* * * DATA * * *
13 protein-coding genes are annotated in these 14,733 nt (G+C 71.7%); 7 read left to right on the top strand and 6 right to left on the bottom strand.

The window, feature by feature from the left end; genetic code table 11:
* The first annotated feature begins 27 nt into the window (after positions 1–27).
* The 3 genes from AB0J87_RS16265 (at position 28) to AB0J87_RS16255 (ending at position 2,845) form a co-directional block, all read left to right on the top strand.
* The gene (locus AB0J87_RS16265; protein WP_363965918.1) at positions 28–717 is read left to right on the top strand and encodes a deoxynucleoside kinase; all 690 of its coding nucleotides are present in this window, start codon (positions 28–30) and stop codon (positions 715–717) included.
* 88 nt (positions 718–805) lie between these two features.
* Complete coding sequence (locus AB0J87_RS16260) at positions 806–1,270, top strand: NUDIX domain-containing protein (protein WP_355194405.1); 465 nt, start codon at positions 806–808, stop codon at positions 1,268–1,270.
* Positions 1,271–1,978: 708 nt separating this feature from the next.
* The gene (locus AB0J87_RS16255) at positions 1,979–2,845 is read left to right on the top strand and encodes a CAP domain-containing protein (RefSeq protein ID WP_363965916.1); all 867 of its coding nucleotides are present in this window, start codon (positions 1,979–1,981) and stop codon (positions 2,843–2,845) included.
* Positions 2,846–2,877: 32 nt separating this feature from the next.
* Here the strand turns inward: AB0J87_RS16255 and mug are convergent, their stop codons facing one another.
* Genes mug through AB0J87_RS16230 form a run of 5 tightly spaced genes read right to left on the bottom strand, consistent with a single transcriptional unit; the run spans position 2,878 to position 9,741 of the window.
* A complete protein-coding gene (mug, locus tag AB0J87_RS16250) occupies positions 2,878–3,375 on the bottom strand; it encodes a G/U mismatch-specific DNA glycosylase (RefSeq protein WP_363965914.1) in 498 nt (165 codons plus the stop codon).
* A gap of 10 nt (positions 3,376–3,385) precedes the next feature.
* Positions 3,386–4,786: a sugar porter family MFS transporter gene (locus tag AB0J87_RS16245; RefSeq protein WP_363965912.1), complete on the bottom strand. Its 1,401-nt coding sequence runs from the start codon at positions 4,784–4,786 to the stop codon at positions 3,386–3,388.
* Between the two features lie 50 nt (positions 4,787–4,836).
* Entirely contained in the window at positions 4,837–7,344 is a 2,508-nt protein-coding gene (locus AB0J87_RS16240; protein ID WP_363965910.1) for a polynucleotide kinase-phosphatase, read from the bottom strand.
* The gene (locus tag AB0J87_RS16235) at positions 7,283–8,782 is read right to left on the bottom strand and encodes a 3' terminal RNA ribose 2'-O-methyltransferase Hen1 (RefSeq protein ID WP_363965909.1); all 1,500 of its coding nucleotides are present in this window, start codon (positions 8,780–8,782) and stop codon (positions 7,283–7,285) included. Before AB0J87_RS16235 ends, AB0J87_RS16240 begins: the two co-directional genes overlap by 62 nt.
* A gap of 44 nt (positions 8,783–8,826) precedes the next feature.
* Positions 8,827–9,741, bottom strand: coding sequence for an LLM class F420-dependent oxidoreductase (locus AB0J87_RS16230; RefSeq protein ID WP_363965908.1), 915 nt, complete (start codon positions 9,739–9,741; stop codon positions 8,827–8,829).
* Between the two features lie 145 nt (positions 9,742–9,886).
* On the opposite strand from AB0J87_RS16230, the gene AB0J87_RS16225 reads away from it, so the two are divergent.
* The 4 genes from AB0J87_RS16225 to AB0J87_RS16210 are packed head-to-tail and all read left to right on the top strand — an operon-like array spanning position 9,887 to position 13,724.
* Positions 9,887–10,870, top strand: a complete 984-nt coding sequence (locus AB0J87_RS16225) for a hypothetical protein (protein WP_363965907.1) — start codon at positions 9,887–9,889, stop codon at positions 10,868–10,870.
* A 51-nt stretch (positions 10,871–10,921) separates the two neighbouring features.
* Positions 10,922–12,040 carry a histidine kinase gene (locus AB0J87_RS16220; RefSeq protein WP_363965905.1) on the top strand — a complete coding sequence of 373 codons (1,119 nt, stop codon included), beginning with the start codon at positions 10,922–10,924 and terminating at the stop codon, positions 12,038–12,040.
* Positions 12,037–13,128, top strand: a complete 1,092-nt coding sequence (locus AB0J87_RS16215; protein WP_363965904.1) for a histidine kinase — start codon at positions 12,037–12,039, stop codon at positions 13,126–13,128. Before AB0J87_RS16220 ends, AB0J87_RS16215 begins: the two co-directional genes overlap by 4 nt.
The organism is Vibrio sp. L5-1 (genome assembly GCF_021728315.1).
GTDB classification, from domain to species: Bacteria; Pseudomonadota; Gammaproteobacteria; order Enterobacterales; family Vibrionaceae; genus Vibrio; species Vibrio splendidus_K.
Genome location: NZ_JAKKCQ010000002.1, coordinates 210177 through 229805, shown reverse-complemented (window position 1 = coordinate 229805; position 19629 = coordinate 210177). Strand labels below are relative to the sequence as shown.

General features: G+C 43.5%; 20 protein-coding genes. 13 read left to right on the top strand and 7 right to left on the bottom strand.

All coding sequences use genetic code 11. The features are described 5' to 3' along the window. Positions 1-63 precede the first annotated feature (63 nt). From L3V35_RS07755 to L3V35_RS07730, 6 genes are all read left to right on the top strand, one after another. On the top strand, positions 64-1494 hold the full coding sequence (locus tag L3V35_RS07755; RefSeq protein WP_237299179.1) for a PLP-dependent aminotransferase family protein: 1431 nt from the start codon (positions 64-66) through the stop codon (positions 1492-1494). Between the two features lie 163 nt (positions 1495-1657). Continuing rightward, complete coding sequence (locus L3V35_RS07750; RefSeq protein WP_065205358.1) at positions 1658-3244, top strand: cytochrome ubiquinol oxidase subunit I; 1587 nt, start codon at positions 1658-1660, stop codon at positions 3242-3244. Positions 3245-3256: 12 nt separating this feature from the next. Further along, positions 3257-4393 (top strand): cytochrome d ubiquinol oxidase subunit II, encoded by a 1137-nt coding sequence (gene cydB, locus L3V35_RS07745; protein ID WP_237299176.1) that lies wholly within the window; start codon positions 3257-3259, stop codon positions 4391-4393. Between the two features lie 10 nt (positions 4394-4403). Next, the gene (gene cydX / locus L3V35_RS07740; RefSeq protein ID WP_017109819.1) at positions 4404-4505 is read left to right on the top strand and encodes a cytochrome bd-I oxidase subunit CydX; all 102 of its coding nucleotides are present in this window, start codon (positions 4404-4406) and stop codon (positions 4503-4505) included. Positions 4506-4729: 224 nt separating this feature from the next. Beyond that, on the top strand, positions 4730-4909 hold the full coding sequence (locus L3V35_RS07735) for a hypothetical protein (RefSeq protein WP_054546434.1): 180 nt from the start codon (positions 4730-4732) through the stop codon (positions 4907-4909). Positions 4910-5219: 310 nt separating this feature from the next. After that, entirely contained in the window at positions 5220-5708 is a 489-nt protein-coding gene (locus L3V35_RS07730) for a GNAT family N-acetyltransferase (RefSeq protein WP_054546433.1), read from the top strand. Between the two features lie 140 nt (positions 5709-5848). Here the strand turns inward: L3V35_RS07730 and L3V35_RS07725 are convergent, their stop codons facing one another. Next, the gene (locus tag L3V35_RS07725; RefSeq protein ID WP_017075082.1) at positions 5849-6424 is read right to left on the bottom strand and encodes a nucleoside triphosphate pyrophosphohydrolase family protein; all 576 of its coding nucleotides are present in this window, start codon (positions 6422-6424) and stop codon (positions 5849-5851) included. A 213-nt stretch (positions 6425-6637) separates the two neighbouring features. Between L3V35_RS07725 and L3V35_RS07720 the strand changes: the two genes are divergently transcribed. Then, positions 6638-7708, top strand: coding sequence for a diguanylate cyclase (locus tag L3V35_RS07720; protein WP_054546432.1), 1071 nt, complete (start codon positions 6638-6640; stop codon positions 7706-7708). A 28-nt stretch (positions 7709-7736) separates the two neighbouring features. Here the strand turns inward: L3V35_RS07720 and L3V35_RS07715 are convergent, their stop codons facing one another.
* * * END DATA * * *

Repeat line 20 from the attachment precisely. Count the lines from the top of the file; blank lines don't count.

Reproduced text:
* Positions 8,827–9,741, bottom strand: coding sequence for an LLM class F420-dependent oxidoreductase (locus AB0J87_RS16230; RefSeq protein ID WP_363965908.1), 915 nt, complete (start codon positions 9,739–9,741; stop codon positions 8,827–8,829).